With the creation of a state law stating that houses must be equipped with a sprinkler system for safety reasons, some Greek houses off University of Wisconsin’s campus are opting to take the opportunity for full-blown renovations.

Reporting from the Wisconsin State Journal said the concern for fires at Greek houses arose after a fire destroyed the former structure of Sigma Phi Epsilon in 2008. A 2006 state law set the requirement that fraternities and sororities install sprinkler systems by Jan. 1 of this year, according to the story.

Eric Flanagan, a foundation board member for Delta Upsilon, said he’s seen no complications with meeting the sprinkler requirements. He said the fraternity learned of the plan in 2006 and took it as an opportunity to update a house that had not been renovated since the 1960s.

“At that point we decided we would do a full renovation of the house to coincide with the sprinkler requirements, we’re doing a full $2.1 million historical renovation of the inside of our house,” Flanagan said. “The outside of the house, since it’s a historical building, will remain the same but it’s a full-gut rehab on the inside.”

Flanagan said the money for this makeover was made possible in part by an anchor donor, John Morgridge, who was a UW Alum and a prior president of Delta Upsilon. Morgridge agreed to match any funds raised by the fraternity, Flanagan said.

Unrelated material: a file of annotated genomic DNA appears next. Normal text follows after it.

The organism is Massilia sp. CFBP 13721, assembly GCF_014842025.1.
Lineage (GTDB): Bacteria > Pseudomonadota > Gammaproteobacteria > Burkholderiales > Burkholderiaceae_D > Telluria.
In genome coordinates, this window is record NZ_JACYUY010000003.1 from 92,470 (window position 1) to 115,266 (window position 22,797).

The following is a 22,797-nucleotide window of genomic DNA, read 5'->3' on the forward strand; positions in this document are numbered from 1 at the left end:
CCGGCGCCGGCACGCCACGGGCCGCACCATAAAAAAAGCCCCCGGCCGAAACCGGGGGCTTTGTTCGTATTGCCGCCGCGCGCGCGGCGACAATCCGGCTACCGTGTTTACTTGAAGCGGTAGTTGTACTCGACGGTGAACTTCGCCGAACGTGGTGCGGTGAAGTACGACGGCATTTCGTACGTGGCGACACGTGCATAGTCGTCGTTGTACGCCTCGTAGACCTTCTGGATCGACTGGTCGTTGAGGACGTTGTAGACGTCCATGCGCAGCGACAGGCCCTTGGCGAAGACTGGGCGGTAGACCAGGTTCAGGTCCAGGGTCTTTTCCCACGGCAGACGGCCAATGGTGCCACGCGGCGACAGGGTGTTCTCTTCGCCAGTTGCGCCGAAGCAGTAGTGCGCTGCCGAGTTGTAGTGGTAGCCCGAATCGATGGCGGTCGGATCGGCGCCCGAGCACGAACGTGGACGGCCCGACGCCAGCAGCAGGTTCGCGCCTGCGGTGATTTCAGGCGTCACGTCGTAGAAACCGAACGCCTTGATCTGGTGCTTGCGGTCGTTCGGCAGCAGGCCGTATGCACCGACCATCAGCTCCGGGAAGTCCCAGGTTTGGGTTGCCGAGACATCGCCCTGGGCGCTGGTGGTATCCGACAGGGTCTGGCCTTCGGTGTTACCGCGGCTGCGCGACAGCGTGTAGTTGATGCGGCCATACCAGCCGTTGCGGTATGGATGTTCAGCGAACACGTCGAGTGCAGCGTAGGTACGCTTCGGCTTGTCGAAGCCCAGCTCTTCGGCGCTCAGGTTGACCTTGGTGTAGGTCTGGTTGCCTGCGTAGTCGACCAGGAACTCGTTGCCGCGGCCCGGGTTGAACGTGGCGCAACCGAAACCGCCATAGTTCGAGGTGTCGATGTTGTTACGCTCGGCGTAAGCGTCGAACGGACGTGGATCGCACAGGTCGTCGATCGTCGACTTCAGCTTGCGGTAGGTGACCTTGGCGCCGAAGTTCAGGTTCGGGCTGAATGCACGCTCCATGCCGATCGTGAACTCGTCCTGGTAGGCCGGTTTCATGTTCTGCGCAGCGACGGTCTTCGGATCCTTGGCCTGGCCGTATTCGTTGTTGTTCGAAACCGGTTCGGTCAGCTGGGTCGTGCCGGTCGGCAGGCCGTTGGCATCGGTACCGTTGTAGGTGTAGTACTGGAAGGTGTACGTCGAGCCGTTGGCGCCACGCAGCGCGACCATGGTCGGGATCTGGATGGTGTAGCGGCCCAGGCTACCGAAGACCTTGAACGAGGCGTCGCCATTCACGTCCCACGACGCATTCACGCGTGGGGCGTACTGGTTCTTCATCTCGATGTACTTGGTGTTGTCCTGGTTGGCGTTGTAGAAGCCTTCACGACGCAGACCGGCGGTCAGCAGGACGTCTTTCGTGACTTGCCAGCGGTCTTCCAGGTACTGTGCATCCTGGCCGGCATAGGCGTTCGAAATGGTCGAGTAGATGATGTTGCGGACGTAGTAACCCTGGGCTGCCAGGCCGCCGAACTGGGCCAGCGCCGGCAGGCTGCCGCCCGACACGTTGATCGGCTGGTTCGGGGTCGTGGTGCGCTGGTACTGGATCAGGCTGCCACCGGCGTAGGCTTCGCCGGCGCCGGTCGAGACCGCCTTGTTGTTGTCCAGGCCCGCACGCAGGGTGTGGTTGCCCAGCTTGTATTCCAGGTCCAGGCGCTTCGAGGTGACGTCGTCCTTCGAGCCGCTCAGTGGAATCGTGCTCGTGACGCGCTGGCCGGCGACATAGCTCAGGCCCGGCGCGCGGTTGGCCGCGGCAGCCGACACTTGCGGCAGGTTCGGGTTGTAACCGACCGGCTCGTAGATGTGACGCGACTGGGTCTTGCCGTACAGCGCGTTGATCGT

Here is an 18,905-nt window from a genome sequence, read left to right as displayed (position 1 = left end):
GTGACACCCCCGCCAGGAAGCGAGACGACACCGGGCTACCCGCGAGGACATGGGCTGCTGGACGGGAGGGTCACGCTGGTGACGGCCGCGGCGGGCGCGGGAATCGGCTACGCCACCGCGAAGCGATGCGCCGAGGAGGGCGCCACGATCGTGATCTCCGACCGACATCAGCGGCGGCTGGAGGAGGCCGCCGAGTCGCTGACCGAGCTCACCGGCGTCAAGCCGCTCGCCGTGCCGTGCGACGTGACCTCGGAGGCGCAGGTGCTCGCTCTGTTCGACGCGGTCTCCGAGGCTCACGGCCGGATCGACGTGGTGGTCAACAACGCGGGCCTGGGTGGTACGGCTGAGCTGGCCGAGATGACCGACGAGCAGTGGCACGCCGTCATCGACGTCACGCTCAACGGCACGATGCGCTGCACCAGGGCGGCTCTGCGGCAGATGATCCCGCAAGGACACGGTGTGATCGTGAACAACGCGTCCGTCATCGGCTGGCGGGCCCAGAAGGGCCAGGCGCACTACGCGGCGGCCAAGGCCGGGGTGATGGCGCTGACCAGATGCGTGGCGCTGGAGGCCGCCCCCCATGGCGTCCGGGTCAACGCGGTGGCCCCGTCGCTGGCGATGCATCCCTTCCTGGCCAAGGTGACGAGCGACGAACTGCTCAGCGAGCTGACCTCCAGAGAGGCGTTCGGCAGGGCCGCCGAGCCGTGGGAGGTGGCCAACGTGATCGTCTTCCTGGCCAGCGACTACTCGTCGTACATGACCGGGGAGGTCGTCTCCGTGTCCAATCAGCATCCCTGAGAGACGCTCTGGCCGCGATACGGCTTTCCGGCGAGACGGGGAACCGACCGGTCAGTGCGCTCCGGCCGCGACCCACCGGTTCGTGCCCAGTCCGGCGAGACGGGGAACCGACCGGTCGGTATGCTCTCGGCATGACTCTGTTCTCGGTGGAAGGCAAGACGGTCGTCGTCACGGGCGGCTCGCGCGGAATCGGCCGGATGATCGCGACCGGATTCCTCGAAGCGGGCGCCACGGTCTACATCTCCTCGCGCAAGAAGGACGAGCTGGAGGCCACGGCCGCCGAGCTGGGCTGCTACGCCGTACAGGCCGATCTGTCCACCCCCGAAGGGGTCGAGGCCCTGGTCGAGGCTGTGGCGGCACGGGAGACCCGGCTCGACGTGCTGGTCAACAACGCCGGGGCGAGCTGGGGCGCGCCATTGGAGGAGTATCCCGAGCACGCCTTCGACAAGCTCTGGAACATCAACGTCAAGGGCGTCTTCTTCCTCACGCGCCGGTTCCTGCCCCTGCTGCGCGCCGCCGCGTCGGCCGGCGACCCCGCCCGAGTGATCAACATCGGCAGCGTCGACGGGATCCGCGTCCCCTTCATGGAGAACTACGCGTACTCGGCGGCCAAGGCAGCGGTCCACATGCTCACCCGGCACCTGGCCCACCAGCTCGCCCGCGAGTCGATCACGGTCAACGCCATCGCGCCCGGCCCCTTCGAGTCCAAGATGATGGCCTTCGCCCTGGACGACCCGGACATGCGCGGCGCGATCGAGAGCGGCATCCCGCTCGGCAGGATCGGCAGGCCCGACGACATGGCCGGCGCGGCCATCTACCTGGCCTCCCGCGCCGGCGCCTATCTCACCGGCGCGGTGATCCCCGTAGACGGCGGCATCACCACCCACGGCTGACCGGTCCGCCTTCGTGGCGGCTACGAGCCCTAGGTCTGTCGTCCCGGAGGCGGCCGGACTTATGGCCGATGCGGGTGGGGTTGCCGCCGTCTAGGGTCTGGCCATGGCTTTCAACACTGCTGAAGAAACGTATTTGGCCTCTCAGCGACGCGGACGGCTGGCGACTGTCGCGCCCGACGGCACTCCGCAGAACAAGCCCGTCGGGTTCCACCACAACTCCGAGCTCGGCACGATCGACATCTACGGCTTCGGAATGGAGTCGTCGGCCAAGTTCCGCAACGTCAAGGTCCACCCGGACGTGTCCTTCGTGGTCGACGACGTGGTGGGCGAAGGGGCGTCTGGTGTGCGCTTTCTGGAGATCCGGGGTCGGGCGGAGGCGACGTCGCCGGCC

Currently, Delta Upsilon has raised $1.6 million total, Flanagan said.

Flanagan said the house is currently closed and the renovations will be in full swing from March until August. The house will re-open in time for the fall semester, he said.

Ald. Scott Resnick, District 8, said cost was a major obstacle in the renovation efforts.

Each house needs to comply with the sprinkler codes, which can cost anywhere from $200,000 to $500,000, Resnick said.

“This can obviously be somewhat burdensome to sorority and fraternity houses,” Resnick said. “However it also does provide not only increased safety for the members but a chance to revamp many of the houses that haven’t seen some of the TLC that is otherwise needed.”

Resnick said any fraternities or sororities that do not comply with the rules would be facing significant hardships as well as financial penalties during their next inspection. He said many of the houses have either decided to update their house or enter new construction projects, such as Sigma Alpha Epsilon and Delta Upsilon.

Despite the cost, Resnick said he thinks the renovations are worth it. He said the sprinkler requirements make sure the houses are safe.

Ald. Ledell Zellers, District 2, said a big concern was keeping the housing affordable, but that renovations and modernization were a positive move.

Zellers said renovating and modernization can be a good step. She said it can be done on the interior while maintaining the traditional look on the exterior to keep the Langdon area’s distinctive look and feel.

“I think that’s really important because […] it is the epicenter and heart of Greek life for UW-Madison as well as the co-op culture and I think that people really value that look and feel,” Zellers said. “So, modernizing on the inside is great. I think that’s fabulous, while keeping the traditional look on the outside.”